The Kiwi dollar didn’t have much immediate reaction to the latest auction results but has subsequently started to slide again and is now down about 1 cent in the past 24 hours against the American currency. A short time ago it was worth about US65.4c.
One thing to watch for after the Fonterra board meeting on Friday will be whether the co-operative says anything more about product supply strategies in the face of what is clearly an over-supplied market. Fonterra signalled to the market last week that it would be putting about 9% less WMP on the GDT auction in the next 12 months.
Fonterra said the key factors that influenced its GDT forecasts were: seasonal changes or weather events impacting its milk supply; production, storage or supply chain constraints; anticipated customer demand from GDT and non-GDT sales channels; and differences in relative returns of products.
“In response to current conditions in the global dairy markets, Fonterra has modified its product mix that will see a volume shift away from whole milk powder and into our other products in the portfolio. In addition, our key customers have responded to global conditions by re-shaping their purchasing profile, altering our forecast off-take profile. On the supply side we have anticipated that our farmers may reduce volumes in response to the current low price signals,” Fonterra said.
Farmers facing up to the second consecutive season of poor returns will be looking to what Fonterra announces, presumably late on Friday, after its board meeting. Already the dairy co-operative has said it will axe 523 jobs, intended to save it about $55-$60 million a year. But farmers will want to know what Fonterra can do for them right now.
Westpac’s views on next year
In Westpac’s latest Fortnightly Agri Update the Westpac economists lay out their thinking for where dairy prices will go further into the future.
“We’re assuming a price of $5.20/kg, which would be an improvement on current conditions, but still below the average of $5.80/kg over the past ten years. Of course, there’s still a huge degree of uncertainty around how dairy prices perform over the current season, and that goes doubly so for next season,” senior economist Michael Gordon said.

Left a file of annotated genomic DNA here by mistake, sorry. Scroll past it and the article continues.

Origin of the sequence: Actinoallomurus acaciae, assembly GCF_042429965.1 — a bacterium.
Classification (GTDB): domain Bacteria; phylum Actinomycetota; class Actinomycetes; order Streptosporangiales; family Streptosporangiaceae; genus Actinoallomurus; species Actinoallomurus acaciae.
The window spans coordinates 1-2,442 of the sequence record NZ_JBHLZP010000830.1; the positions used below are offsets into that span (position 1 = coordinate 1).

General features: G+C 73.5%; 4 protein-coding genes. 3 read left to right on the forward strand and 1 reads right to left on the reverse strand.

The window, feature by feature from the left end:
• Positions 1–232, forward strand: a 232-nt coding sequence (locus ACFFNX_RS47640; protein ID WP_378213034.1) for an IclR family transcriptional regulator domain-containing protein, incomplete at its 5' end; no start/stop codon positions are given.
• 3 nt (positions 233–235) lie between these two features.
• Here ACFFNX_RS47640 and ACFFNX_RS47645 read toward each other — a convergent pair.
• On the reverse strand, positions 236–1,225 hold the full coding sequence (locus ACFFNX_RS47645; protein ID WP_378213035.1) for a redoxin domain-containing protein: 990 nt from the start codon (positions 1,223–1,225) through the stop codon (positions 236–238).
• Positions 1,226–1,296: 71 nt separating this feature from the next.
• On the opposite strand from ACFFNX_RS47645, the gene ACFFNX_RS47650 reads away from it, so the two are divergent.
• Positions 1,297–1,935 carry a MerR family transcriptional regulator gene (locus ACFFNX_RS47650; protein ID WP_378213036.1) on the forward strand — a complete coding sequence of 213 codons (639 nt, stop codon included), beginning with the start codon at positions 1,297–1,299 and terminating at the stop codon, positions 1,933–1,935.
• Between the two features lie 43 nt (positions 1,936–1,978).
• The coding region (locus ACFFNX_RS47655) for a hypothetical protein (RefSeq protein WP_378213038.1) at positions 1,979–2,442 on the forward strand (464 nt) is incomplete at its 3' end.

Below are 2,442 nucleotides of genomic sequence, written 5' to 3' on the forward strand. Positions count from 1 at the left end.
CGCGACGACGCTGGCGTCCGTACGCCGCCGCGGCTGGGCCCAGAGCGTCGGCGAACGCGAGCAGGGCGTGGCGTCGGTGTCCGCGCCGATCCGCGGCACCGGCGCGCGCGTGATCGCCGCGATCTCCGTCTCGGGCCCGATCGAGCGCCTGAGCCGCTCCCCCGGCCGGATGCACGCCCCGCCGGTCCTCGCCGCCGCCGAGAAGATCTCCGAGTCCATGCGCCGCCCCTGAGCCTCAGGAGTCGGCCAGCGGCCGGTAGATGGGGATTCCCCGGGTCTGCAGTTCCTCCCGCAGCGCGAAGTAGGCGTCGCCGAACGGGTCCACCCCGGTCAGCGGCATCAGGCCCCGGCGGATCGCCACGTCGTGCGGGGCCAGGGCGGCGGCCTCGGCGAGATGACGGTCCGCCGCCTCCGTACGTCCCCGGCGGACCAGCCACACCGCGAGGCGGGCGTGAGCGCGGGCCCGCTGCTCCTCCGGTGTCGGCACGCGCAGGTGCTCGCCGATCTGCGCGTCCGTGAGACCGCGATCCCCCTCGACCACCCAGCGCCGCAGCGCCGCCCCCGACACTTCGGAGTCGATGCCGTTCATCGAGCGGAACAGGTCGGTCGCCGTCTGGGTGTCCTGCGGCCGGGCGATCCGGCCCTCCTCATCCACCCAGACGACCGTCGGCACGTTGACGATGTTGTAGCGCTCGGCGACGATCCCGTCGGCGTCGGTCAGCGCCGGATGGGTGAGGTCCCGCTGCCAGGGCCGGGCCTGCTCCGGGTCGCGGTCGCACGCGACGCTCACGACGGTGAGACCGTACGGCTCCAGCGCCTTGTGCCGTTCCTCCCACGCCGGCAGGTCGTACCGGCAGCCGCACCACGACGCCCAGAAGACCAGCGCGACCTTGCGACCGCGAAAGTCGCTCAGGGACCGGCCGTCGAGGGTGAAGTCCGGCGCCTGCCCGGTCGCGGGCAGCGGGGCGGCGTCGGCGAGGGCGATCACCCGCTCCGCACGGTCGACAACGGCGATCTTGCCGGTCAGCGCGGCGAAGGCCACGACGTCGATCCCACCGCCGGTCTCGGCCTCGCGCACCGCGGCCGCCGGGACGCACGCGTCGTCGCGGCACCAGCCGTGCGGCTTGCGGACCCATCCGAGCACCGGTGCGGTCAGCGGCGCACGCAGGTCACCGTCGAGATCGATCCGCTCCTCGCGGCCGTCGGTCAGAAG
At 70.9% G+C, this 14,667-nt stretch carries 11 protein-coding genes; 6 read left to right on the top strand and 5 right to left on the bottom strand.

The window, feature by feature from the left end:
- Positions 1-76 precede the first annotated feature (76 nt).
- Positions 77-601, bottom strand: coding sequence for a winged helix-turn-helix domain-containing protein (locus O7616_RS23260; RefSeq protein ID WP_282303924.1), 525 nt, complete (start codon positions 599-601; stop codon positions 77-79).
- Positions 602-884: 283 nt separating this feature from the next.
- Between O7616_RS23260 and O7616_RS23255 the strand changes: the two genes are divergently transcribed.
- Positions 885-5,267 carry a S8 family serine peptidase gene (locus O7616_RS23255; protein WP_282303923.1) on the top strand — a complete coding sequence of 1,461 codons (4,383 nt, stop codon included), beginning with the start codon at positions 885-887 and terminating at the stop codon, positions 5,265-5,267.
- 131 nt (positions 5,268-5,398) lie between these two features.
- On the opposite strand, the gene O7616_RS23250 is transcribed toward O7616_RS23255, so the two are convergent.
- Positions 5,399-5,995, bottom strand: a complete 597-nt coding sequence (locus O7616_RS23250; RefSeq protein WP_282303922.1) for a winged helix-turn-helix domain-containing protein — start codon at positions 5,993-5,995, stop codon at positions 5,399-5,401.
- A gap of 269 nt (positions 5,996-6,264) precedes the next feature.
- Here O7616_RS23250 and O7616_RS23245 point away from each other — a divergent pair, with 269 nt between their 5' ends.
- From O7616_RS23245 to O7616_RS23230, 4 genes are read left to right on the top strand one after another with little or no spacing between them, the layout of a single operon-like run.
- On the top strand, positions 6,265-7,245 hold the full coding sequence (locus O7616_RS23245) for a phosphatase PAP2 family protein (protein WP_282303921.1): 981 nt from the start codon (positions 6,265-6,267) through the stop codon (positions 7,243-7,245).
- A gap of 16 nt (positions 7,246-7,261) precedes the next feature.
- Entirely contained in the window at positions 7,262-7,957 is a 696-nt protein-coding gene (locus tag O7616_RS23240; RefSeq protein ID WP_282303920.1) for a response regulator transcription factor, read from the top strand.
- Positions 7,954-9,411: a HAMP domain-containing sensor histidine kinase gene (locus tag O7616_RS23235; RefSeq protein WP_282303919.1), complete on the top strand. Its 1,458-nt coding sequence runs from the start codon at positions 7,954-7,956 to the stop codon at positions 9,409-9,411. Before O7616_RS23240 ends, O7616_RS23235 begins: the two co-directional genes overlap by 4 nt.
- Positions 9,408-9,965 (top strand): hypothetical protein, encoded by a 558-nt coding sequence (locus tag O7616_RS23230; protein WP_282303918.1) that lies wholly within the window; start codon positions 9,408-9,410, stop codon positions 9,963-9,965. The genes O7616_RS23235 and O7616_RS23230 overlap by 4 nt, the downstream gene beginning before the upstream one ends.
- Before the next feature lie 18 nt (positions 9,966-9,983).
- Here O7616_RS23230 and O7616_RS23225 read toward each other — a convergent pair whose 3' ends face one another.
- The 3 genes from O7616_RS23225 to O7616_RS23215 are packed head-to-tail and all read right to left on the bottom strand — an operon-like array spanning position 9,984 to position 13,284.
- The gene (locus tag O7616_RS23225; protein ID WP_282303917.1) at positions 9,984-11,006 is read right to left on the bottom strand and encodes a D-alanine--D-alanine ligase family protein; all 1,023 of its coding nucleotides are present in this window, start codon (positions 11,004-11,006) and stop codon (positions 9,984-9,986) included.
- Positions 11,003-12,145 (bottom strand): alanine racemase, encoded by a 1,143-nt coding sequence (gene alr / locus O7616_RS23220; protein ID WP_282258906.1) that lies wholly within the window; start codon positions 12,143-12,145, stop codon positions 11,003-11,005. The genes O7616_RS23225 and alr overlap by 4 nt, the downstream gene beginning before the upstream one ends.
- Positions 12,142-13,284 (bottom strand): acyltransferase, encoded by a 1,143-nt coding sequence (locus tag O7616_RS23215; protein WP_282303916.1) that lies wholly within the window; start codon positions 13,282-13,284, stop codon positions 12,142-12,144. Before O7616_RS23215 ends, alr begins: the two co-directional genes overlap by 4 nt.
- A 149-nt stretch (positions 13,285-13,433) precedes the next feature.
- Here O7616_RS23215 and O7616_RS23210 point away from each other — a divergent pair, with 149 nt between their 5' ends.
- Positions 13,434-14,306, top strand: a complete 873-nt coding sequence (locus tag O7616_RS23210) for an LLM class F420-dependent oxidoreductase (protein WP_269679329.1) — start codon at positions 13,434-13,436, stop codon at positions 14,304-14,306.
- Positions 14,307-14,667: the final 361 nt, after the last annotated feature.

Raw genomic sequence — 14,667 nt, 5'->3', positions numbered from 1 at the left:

“So what’s the case for expecting an improvement in prices next season? Once again, we return to our checklist of the four factors needed to rebalance the international dairy market: a moderation in milk production, a stabilisation in Chinese demand, a reduction in China’s stockpiles, and an end to Russia’s trade ban.
“All four of these factors are still weighing on prices at the moment, and it’s overly simplistic to pick on just one factor. Nevertheless, in terms of what has changed recently, we would highlight the first of these factors: specifically, European dairy farmers have cranked up their milk production significantly following the removal of the quota system in April. While the intention to do so has been known for some time, the surge in production has come at just the wrong time. It’s well recognised that current milk prices are below production costs for much of Europe, and the latest GDT prices imply that an increasing share of Europe’s milk production will be sold into ‘intervention’, effectively taking it off the international market and perhaps helping to establish a floor for prices elsewhere.
“Notably, overseas industry bodies such as the USDA are forecasting global milk production to grow by only about 1% this year. That implies a strong belief that dairy farmers around the world will respond to price signals and slow down over the second half of this year. If that view is correct, it would go quite some way towards realigning supply with demand. That realignment was in fact already under way, until the recent surge in European production.”